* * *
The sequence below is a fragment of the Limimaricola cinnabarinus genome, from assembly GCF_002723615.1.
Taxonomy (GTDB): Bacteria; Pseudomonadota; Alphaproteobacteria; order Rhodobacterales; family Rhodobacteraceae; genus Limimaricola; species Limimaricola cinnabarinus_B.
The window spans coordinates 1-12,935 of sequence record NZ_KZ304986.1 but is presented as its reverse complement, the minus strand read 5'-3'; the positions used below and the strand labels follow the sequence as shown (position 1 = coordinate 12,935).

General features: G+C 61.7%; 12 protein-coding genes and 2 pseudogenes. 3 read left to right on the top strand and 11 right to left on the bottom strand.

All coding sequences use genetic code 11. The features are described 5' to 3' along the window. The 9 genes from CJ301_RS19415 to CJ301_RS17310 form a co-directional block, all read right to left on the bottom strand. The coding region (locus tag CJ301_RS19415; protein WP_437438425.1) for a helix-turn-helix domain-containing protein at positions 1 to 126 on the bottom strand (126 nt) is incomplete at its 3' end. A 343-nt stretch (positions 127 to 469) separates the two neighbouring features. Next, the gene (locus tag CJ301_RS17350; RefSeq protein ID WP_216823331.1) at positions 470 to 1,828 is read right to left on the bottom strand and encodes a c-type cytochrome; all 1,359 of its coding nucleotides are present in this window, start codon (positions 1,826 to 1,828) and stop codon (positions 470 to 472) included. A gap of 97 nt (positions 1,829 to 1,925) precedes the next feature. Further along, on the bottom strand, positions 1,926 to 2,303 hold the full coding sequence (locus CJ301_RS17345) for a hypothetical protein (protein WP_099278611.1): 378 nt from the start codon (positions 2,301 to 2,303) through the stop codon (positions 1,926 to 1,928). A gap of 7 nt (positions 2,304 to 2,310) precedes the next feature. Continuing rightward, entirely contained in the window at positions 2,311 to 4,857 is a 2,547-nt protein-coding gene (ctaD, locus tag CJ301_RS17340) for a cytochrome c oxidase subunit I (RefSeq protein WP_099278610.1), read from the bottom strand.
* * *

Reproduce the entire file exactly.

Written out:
The sequence below is a fragment of the Limimaricola cinnabarinus genome, from assembly GCF_002723615.1.
Taxonomy (GTDB): Bacteria; Pseudomonadota; Alphaproteobacteria; order Rhodobacterales; family Rhodobacteraceae; genus Limimaricola; species Limimaricola cinnabarinus_B.
The window spans coordinates 1-12,935 of sequence record NZ_KZ304986.1 but is presented as its reverse complement, the minus strand read 5'-3'; the positions used below and the strand labels follow the sequence as shown (position 1 = coordinate 12,935).

General features: G+C 61.7%; 12 protein-coding genes and 2 pseudogenes. 3 read left to right on the top strand and 11 right to left on the bottom strand.

All coding sequences use genetic code 11. The features are described 5' to 3' along the window. The 9 genes from CJ301_RS19415 to CJ301_RS17310 form a co-directional block, all read right to left on the bottom strand. The coding region (locus tag CJ301_RS19415; protein WP_437438425.1) for a helix-turn-helix domain-containing protein at positions 1 to 126 on the bottom strand (126 nt) is incomplete at its 3' end. A 343-nt stretch (positions 127 to 469) separates the two neighbouring features. Next, the gene (locus tag CJ301_RS17350; RefSeq protein ID WP_216823331.1) at positions 470 to 1,828 is read right to left on the bottom strand and encodes a c-type cytochrome; all 1,359 of its coding nucleotides are present in this window, start codon (positions 1,826 to 1,828) and stop codon (positions 470 to 472) included. A gap of 97 nt (positions 1,829 to 1,925) precedes the next feature. Further along, on the bottom strand, positions 1,926 to 2,303 hold the full coding sequence (locus CJ301_RS17345) for a hypothetical protein (protein WP_099278611.1): 378 nt from the start codon (positions 2,301 to 2,303) through the stop codon (positions 1,926 to 1,928). A gap of 7 nt (positions 2,304 to 2,310) precedes the next feature. Continuing rightward, entirely contained in the window at positions 2,311 to 4,857 is a 2,547-nt protein-coding gene (ctaD, locus tag CJ301_RS17340) for a cytochrome c oxidase subunit I (RefSeq protein WP_099278610.1), read from the bottom strand.